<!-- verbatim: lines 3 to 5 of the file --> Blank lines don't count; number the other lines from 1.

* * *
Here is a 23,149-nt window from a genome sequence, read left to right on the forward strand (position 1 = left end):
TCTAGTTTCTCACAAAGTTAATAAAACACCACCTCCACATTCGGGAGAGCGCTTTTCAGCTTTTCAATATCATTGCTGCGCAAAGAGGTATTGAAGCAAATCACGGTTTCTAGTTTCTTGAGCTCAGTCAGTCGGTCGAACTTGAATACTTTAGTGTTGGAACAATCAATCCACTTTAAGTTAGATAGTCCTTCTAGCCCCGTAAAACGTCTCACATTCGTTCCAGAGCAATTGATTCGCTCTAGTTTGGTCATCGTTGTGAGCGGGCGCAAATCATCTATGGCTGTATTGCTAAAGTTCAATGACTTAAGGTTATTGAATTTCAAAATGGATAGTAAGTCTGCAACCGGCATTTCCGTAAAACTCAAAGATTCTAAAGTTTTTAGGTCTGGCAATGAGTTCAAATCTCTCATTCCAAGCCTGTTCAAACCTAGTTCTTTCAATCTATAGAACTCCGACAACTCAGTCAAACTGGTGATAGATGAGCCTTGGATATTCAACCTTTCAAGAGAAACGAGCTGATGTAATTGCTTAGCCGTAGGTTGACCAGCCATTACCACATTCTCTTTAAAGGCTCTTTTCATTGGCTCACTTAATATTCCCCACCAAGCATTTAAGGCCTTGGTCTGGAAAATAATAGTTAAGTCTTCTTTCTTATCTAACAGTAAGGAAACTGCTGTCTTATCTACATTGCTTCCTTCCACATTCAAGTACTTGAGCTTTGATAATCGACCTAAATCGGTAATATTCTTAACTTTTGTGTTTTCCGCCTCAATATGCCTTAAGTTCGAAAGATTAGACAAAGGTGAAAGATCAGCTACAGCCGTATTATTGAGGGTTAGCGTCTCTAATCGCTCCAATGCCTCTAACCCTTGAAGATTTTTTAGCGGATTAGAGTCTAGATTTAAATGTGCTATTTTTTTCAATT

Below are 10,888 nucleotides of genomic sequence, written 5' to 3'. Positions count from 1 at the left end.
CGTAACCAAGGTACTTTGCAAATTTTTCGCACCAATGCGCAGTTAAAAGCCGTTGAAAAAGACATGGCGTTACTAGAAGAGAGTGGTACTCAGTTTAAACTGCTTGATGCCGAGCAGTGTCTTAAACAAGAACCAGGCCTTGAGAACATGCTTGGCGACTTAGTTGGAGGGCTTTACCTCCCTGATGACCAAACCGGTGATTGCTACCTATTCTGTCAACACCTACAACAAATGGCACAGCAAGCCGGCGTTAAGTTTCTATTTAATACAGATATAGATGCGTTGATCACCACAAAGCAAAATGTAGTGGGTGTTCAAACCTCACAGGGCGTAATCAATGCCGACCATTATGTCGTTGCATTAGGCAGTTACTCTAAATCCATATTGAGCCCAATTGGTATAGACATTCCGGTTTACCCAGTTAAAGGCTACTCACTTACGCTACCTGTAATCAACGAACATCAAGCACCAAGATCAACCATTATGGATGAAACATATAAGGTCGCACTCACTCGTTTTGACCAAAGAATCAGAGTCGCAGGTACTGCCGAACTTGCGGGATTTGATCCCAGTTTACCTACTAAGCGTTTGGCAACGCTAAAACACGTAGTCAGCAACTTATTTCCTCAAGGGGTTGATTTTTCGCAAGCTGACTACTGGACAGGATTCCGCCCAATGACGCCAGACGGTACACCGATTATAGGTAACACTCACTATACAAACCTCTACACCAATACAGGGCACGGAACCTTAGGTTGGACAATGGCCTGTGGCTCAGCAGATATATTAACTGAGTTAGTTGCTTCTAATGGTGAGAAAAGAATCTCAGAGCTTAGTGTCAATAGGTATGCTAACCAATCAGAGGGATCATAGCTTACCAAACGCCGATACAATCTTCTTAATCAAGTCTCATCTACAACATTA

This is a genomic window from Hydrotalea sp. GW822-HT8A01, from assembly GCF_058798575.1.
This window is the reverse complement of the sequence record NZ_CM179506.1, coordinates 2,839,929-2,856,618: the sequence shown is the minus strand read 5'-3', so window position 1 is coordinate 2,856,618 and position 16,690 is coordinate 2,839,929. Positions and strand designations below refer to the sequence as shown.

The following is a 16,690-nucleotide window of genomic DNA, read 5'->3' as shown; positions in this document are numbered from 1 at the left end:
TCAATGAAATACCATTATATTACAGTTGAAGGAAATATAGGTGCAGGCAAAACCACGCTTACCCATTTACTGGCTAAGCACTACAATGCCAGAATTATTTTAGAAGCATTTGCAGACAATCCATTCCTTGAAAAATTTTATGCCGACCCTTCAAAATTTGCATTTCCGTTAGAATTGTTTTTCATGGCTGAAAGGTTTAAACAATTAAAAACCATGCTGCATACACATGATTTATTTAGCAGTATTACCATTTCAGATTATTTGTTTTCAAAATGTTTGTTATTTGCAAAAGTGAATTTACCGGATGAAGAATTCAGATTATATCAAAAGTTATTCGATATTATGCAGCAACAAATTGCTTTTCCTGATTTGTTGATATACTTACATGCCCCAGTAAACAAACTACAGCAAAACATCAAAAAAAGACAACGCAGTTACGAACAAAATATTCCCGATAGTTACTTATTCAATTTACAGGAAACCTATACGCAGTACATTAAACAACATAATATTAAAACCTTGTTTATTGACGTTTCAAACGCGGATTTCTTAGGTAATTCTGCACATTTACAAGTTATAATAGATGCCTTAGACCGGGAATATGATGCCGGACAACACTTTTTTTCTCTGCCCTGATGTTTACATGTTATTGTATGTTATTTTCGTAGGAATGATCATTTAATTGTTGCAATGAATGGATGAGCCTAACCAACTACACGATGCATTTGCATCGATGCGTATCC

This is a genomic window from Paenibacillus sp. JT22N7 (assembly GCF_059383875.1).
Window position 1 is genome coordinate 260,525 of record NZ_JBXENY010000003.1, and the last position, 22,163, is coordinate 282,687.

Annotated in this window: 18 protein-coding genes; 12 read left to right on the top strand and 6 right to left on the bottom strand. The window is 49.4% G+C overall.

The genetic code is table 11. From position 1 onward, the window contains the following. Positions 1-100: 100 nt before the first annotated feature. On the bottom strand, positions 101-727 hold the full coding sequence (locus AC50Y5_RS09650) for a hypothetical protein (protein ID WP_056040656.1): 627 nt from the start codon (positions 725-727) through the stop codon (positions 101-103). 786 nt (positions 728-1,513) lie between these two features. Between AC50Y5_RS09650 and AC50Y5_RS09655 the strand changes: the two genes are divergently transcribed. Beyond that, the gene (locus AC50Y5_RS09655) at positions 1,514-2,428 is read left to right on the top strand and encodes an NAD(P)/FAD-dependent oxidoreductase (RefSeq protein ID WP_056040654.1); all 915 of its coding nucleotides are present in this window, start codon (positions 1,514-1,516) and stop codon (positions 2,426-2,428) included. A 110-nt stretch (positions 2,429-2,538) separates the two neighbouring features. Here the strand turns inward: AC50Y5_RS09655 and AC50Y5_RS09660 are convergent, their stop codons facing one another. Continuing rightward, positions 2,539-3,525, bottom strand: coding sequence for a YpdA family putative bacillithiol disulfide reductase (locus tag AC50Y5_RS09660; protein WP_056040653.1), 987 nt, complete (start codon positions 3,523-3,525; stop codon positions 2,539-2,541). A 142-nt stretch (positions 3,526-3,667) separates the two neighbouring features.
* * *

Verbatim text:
Below are 10,888 nucleotides of genomic sequence, written 5' to 3'. Positions count from 1 at the left end.
CGTAACCAAGGTACTTTGCAAATTTTTCGCACCAATGCGCAGTTAAAAGCCGTTGAAAAAGACATGGCGTTACTAGAAGAGAGTGGTACTCAGTTTAAACTGCTTGATGCCGAGCAGTGTCTTAAACAAGAACCAGGCCTTGAGAACATGCTTGGCGACTTAGTTGGAGGGCTTTACCTCCCTGATGACCAAACCGGTGATTGCTACCTATTCTGTCAACACCTACAACAAATGGCACAGCAAGCCGGCGTTAAGTTTCTATTTAATACAGATATAGATGCGTTGATCACCACAAAGCAAAATGTAGTGGGTGTTCAAACCTCACAGGGCGTAATCAATGCCGACCATTATGTCGTTGCATTAGGCAGTTACTCTAAATCCATATTGAGCCCAATTGGTATAGACATTCCGGTTTACCCAGTTAAAGGCTACTCACTTACGCTACCTGTAATCAACGAACATCAAGCACCAAGATCAACCATTATGGATGAAACATATAAGGTCGCACTCACTCGTTTTGACCAAAGAATCAGAGTCGCAGGTACTGCCGAACTTGCGGGATTTGATCCCAGTTTACCTACTAAGCGTTTGGCAACGCTAAAACACGTAGTCAGCAACTTATTTCCTCAAGGGGTTGATTTTTCGCAAGCTGACTACTGGACAGGATTCCGCCCAATGACGCCAGACGGTACACCGATTATAGGTAACACTCACTATACAAACCTCTACACCAATACAGGGCACGGAACCTTAGGTTGGACAATGGCCTGTGGCTCAGCAGATATATTAACTGAGTTAGTTGCTTCTAATGGTGAGAAAAGAATCTCAGAGCTTAGTGTCAATAGGTATGCTAACCAATCAGAGGGATCATAGCTTACCAAACGCCGATACAATCTTCTTAATCAAGTCTCATCTACAACATTA

This is a genomic window from Hydrotalea sp. GW822-HT8A01, from assembly GCF_058798575.1.